Wednesday, August 12, 2009

T-Minus Tomorrow to Tea Dance!

Dear Reader,

Tomorrow I embark upon a pilgrimage of sorts. Growing up in Massachusetts my family and I often vacationed in Cape Cod. Once per summer we would rent a house and stay in places like Hyannis or Dennis, basically towns about half way down the cape. We would usually go for a week or so and after a few days of beach hopping, go cart riding and barbequing six kids start to get a bit stir crazy. In the middle of one of our trips when I was ten, someone came up with the idea to go to Provincetown for the day. Right away I knew how taboo this day trip could be . . . and I couldn’t wait to hop in the car and get on our way to the very end of the cape!

Like any region where LGBT people are taunted, (oh, that would be everywhere) P Town as it is famously known was the source of hurtful fodder used against those who seemed ‘not mainstream’ at my school and in my community. It was somewhere out there, not like where we lived in Worcester.

So I had known about P Town growing up, but thought from what I had heard it was so far, far away. Way at the end of Cape Cod was this mysterious place where gay people ran free! They gathered in mass from what I understood and lived a lifestyle full of sex, frivolous laughter, alcohol and miniature poodles. Sign me up! Even then, at ten years old I felt drawn to this place. But with such a strict Christian upbringing I was instilled with feelings of guilt and fear, strong, strong fear about feeling anything but anger and resentment towards such a town. The religious oppression of my youth definitely made me feel confused about my natural feelings of excitement about seeing P Town.

Off we went. All eight of us packed ourselves into the station wagon to begin our journey. I remember my father seeming uncomfortable with the idea of walking into the land where men in cut off acid washed jean shorts hugged and kissed each other in public. He was squirmy when we all sighed with relief that we were going to get out for a bit and he seemed to tighten up even more as we traveled down Highway 6 to our destination.

When we arrived – well, I don’t remember anything! I actually only retain one memory from the actual experience in P Town. I somehow got separated from my family (probably intentionally when I think back on it) and wandered into a bookstore. We must have all walked around for a while before I slipped off. In the bookstore I remember secretly picking up a line art book on same sex sexual positions. I thumbed through the book so fast, absorbing every image knowing I could get caught at any moment.

Then out of nowhere my father walked into the store. I was able to put the book down a millisecond before he spotted me. He said with a stern voice, “C’mon. We’re gettin’ outta heah” (compliments of his central Massachusetts dialect). My heart jumped out of my throat, onto the floor, marched around the block in a pride parade before returning to my chest. Actually, the last part is a fabrication. I was so ashamed. I knew why he was so discomforted. I knew he wanted to leave because of ‘how gay’ it was in this place. Mind you, my father is supportive of me as a gay man now - to a point. I believe seeing me live a normal life has opened his eyes to the real lives of gay people. It’s not all cocktails and puppies for sure.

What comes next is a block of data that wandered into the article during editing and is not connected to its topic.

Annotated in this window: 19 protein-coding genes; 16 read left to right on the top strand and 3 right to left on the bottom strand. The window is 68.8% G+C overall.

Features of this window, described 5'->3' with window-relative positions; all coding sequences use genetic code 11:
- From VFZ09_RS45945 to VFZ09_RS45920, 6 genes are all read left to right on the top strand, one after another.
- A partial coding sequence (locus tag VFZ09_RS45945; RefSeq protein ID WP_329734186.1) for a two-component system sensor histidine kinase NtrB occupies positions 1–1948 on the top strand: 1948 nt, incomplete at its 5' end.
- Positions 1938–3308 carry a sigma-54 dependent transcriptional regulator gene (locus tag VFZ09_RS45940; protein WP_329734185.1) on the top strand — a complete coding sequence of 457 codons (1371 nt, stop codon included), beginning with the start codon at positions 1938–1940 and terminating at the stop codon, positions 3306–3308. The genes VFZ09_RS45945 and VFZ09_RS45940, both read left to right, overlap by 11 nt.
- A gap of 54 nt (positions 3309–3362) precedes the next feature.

An aside - My father does not yet understand the importance of LGBT marriage, but with time I believe he will come around. He does not feel the affects of LGBT inequality first hand, so it comes as no surprise that he is not well versed on the issues that matter to me and millions of other Americans. Maybe if I get married some day he will have to face this final frontier head on and reevaluate his position.

Back to the story . . .

So, almost as soon as we breezed into town we were gone. Back to our rented cottage - to the beaches, rides on the go carts and cook outs on the grill.

This weekend I will be going back to P Town for the first time in twenty-two years. And this time, it’s on my terms. I will openly be enjoying all the town has to offer including its quaint shops. And I will keep my eyes open for some fun line art books. Who knows, after P Town I will be meeting up with a special friend in Niagara Falls. If I get my hands on one of these books, he and I may get to try a few new things out.

In closing, I say – yes, many LGBT people are comfortable discussing sex. As for myself, I see nothing wrong with being open with the importance of sexuality to my life. I would also like to share, gay sex, just like straight sex is only a part of what it means to be a gay person. But it is the physical and emotional attraction to a member of the same sex that gives people a clue they are not part of the majority. And places like P Town, Key West, South Beach, West Hollywood, etc., etc. etc. are vibrant communities where people like me feel very free to be all of who we are. Now it’s time to make every community a place where LGBT people can hold hands, kiss, open a bookstore and feel as at home as they do in these very magical pockets of our world.

Thanks for reading.

Alan L. Bounville